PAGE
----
This summer's weather has been challenging, even brutal in regards to gardening. Temperatures of 100 degrees plus have been common and rainfall scarce. From June 1 through this writing in mid August, only 6 and 5/8 inches have fallen in the King William/Lavaca neighborhoods. About half of that was in the first part of June. If nothing else, we should have learned what plants are better adapted to our warmer and dryer climate. Take notes for next year.

Summer in South Texas is one of the best times of the year to be outside along the San Antonio River. On some days, though, if the heat doesn’t keep you inside, the mosquitoes will. Luckily, the San Antonio River Watershed is home to a native fish that helps us with those pesky insects. The Western Mosquitofish (Gambusia affinis) is a small (1 to 2 inch) fish that lives in ponds, lakes, creeks and rivers. This fish, along with its close cousin, the more localized Largespring Gambusia (Gambusia geiseri), eats mosquitoes. While these fish might be considered pests in some parts of the country where they have been introduced, they are native to our watershed and therefore provide a natural form of pest control. Incredibly common and numerous, these hardy fish are not hard to find.

In last month’s KWA newsletter, I read about a nifty private social website called Nextdoor King William. No sooner had I signed up than I saw an intriguing post from neighbor Rhoda Hockett:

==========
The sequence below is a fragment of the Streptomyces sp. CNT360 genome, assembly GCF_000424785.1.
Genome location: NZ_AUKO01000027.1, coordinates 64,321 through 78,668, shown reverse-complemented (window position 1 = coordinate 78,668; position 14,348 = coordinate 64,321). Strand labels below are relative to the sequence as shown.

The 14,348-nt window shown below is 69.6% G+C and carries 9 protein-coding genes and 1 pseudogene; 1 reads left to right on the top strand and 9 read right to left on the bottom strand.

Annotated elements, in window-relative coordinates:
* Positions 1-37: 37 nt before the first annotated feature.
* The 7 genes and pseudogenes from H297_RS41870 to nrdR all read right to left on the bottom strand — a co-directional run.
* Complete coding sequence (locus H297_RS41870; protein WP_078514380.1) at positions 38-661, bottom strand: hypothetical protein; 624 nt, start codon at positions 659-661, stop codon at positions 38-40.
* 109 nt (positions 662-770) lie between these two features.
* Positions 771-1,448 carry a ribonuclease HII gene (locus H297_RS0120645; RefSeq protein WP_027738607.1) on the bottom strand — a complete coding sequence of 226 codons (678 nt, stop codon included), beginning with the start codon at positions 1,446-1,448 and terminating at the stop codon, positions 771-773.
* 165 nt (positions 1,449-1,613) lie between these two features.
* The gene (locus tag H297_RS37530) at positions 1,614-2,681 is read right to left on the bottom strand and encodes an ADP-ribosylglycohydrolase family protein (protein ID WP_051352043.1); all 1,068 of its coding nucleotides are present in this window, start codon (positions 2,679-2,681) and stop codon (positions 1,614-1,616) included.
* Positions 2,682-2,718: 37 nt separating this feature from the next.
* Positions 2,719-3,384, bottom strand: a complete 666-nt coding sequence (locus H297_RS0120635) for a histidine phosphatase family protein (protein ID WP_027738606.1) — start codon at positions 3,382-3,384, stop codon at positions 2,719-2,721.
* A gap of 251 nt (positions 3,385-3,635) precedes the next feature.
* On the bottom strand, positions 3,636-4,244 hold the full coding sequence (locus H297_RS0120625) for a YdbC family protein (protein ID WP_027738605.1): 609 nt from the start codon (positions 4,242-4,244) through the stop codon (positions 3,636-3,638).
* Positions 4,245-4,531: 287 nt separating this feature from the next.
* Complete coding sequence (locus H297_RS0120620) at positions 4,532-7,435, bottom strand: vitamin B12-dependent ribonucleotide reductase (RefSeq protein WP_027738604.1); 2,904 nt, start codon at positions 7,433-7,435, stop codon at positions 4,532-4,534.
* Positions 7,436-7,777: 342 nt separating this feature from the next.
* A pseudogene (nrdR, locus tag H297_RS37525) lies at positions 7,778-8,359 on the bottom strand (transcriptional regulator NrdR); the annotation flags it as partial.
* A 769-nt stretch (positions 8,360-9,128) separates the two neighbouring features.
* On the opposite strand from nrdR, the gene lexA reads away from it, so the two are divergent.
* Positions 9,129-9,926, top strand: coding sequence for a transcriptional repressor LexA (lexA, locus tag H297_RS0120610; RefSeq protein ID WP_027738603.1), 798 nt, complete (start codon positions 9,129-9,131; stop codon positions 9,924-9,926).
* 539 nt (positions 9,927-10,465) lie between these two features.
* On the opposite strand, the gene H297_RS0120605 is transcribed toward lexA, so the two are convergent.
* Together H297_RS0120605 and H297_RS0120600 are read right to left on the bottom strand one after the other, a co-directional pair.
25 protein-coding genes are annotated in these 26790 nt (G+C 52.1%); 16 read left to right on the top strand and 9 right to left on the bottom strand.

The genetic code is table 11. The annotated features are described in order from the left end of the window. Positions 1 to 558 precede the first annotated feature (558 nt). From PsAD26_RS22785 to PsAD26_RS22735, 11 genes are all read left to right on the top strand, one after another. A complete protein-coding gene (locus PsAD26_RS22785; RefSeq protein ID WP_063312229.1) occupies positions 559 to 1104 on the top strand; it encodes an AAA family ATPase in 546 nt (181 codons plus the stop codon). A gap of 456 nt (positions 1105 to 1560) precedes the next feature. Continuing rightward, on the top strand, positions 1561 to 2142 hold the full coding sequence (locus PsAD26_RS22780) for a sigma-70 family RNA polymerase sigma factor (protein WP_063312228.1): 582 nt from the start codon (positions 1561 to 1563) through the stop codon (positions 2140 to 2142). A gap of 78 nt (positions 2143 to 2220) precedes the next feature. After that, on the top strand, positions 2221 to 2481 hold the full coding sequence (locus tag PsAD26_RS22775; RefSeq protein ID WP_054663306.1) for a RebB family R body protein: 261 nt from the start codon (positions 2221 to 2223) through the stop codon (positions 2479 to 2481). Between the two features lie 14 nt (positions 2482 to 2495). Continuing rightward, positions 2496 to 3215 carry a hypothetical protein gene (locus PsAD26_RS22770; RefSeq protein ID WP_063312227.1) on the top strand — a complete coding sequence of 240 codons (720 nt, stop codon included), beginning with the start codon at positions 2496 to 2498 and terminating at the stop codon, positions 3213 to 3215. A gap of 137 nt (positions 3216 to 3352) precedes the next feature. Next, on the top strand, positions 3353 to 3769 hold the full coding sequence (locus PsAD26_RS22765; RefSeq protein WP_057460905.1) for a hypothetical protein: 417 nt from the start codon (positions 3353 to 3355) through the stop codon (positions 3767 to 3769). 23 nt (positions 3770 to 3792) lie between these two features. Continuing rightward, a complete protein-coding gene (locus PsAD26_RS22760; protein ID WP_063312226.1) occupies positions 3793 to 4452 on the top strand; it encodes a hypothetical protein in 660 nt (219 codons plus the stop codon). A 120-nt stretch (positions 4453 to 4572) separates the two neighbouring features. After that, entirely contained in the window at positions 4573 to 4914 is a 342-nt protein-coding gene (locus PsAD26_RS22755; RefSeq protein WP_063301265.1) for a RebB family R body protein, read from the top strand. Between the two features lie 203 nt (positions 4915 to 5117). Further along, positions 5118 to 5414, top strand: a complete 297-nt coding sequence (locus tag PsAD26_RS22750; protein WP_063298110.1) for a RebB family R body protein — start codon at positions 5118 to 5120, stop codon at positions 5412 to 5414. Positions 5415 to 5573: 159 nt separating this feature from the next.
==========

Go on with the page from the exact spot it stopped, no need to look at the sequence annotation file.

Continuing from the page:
We have lived here 29 years and tonight was the first time we’ve seen fireflies on the river banks!!! We started seeing the first one from the bridge by Brackenridge HS then saw two more as we walked back toward Blue Star. Imagine if there were fifty or a hundred? The magic begins!

Most of us have probably heard the term heirloom plants, but do not know what they really are. The following is taken from The Southern Heirloom Garden by William C. Welch and Greg Grant.

Heirloom plants are living antiques and belong in the garden because they are tough, adapted and pretty. They evoke nostalgia by their sight and smell because they are plants that Grandmother grew or we grew up with as children. The use of heirloom plants should be considered in establishing the garden to complement the restoration of any older home.

Over two weekends in late May and early June, between 10 and 11 inches of rain fell over most of the area between S. Flores St. and the I-37 Freeway. If you have a lawn of any size you have probably been out cutting it every few days. It seems clear that xeric landscapes are not only environmentally better, but can be less labor intensive. If you would like to reduce the amount of grass in your landscape, go by 815 E. Guenther to get some ideas about what can be done to reduce water usage and still have an appealing garden. If you have gone by this garden before, notice that there seems to be more pieces of unique yard art than previously.